Even as a website-only release, the Artisan demo/EP wasn’t widely distributed or reviewed. It went below the radar for most metal fans. It seems as though, perhaps like Cynic and Atheist in the early ’90s, we pursued a style of music that just was not very popular. The tunes may have gone over the average listener’s head. Despite its shoestring self-financed budget, I’m still pretty satisfied with how the Artisan demo/EP turned out. There was a bit of ProTools editing on “Goodbye,” but it’s nothing by comparison to today’s inhuman standards. Yup, all four of us actually played our instruments. Mike and Ana sang their asses off. Some will find it surprising that I growled. It was far from surprising at the time. You will find no “auto-tune” here. (It’s a dirty word in my book!) We began tracking a cover of Death’s “Pull the Plug,” but a corrupt session CD-R prevented us from completing on time, so it was abandoned. But Artisan did cover “Pull the Plug” as a tribute to our hero Chuck Schuldiner at nearly every gig during my stay, and below you can watch a live video to prove it.

Right click and “Save-As” to download the MP3s below!

1. The Stain of Life
(Music/Lyrics by Mike Bear)
While me and Ana may have added our little idiosyncratic styles to playing this tune, it was Mike who brought it to Artisan. I’m not going to take credit for writing it. I just reacted to what Mike played, like his bass tapping part. The octave chords and melody at the end were devised by me, but the tune itself is Mike’s. End of story. I dig Mike’s lyrics. Very mature and thought provoking. This tune forced me to pick fast. I have Mike to thank for pushing my right hand dexterity. The majority of the vocals are courtesy of Mike on “The Stain of Life.” Ana did some cool harmony backups, and I only had a bit of background growling on this track. I think Mike’s bass sounds almost as froggy in parts on this as Steve DiGiorgio’s on the Death album Individual Thought Patterns. That’s a good thing! “Ribbit!”

2. The Sickness
(Music by Perry Grayson, Ana Greco & Mike Bear / Lyrics by Mike Bear & Perry Grayson)
A team effort here. Most of the music was written by me and Ana. The clean-tone intro was a 50/50 Perry and Ana thing. Ana dug her extended power chords (root, fifth, root, fifth–a big stretch) and I’m very into Alex Lifeson’s use of major 7th chords and open high E strings. The instrumental heavy parts after the intro were mostly Ana’s work. I wrote the verse and pre-chorus and the bridge after the solo. I played some inventive chords in the crunchy parts. We were always shooting to do more than the stereotypical root-fifth power chords. Mike’s contributions to the tune were the solo riff and over half of the lyrics. Lyrically a very special song, considering our hero Chuck Schuldiner was battling cancer at the time. Deeper than that, though, there were health concerns within our own band. The solo section jumped around a lot, and I got stuck playing over it, as usual. There was some slight hemming and hawing from Ana and Mike about the solo not shredding enough. I tremolo picked one section, and that made things a bit faster. I used the wah, not in the conventional sense of rocking it in time, but by pushing it down to accentuate the treble. I harmonized 3/4s of the solo too. Vocally, I was really stoked with Mike’s high-range on this one. I always thought it fit the tune. The growls are mostly me, although Mike gurgled lower through some parts.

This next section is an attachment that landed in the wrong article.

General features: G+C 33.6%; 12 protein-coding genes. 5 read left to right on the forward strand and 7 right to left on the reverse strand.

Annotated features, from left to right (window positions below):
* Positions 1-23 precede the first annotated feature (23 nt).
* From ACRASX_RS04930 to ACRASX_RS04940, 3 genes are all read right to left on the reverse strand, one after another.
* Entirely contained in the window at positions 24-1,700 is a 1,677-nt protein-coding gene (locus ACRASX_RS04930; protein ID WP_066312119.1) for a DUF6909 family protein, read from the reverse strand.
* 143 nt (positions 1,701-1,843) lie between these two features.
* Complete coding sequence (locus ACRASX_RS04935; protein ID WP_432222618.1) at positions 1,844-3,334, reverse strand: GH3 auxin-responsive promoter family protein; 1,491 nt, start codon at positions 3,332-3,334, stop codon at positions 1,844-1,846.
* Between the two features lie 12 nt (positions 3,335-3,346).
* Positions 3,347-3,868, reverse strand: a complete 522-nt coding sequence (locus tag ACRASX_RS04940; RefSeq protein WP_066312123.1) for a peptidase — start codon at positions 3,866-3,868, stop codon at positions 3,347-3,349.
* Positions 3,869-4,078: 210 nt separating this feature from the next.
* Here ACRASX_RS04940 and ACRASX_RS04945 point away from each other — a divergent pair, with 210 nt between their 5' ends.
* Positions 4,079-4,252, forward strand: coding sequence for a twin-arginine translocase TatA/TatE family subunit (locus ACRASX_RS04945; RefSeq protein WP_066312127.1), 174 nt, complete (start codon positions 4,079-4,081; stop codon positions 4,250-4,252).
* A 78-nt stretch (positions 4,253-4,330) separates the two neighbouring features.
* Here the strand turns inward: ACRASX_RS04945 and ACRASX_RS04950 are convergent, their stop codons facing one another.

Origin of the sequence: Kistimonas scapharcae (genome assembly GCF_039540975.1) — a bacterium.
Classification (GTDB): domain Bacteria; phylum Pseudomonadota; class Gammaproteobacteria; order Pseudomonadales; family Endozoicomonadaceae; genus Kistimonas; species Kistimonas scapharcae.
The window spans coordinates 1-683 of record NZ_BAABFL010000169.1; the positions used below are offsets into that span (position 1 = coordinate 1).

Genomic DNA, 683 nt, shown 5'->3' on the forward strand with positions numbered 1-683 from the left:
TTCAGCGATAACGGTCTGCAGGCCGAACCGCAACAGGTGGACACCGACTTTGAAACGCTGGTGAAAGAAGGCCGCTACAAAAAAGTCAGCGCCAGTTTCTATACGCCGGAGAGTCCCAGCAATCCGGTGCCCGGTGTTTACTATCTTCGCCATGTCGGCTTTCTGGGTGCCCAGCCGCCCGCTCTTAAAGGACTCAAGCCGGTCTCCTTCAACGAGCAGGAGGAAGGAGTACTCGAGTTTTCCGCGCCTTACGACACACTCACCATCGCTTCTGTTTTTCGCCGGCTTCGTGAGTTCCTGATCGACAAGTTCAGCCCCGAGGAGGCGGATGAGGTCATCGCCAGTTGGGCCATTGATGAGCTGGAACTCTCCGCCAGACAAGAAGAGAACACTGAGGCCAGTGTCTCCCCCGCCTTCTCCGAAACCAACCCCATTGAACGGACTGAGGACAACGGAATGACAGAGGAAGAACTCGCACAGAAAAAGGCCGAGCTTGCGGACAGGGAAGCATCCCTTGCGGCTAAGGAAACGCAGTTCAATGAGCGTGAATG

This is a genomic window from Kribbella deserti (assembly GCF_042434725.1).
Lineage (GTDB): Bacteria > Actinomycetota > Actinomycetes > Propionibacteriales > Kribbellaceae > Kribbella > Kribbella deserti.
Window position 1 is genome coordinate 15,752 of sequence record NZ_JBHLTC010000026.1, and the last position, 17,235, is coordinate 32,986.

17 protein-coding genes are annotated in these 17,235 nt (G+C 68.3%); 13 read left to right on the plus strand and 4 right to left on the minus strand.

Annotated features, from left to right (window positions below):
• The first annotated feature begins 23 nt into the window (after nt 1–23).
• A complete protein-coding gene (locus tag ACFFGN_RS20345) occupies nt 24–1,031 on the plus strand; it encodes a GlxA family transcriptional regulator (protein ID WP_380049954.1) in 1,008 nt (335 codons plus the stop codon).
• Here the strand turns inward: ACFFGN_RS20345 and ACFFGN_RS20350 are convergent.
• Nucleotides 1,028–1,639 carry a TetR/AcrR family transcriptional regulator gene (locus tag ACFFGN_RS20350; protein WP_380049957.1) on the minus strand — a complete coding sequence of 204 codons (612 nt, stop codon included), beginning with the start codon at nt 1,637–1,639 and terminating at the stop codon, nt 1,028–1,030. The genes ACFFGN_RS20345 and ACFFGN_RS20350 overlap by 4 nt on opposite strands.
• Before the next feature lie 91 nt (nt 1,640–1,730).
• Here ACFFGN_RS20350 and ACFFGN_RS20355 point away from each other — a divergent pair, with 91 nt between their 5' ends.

3. A Silent War
(Music/Lyrics by Perry Grayson)
This was actually the second song I brought to Artisan. The first, “Unrepentant,” was left undeveloped by the band as a whole. I wrote the chorus riff while I was still in Destiny’s End. I always loved how Glenn Tipton and K.K. Downing would dig in and pick the overtones on a single-note part, so I shot for that with the chorus in “A Silent War.” There’s a very slick doom section a la Solitude Aeturnus, Revelation and Candlemass. It gets thrashed out somewhat under the solos. I never would’ve injected loose, raw and bluesy riffage into Artisan. There is a right time and place for everything. Artisan was neither the time, nor the place, to rawk out. I saved that for Falcon. “A Silent War” was probably the most straightforward of all the Arti songs, but it was still pretty technical. The riff with the breaks in it reminds me of Fates Warning’s Awaken the Guardian and No Exit. I harmonized the solo, but it’s hard to hear in the mix. Our ears were shot from too many hours of playback. In retrospect I would’ve turned my lead up more. Lyrically this one was totally rooted in reality. I knew all too well that I’d get slagged in the metal press when I decided to leave Destiny’s End. Not to go down with the sinking ship. I’m not into slinging mud, but I will always rise to the challenge and speak the truth in one form or another if dirt is dished at me. Mike sang the clean vocals, and I handled the aggressive growls.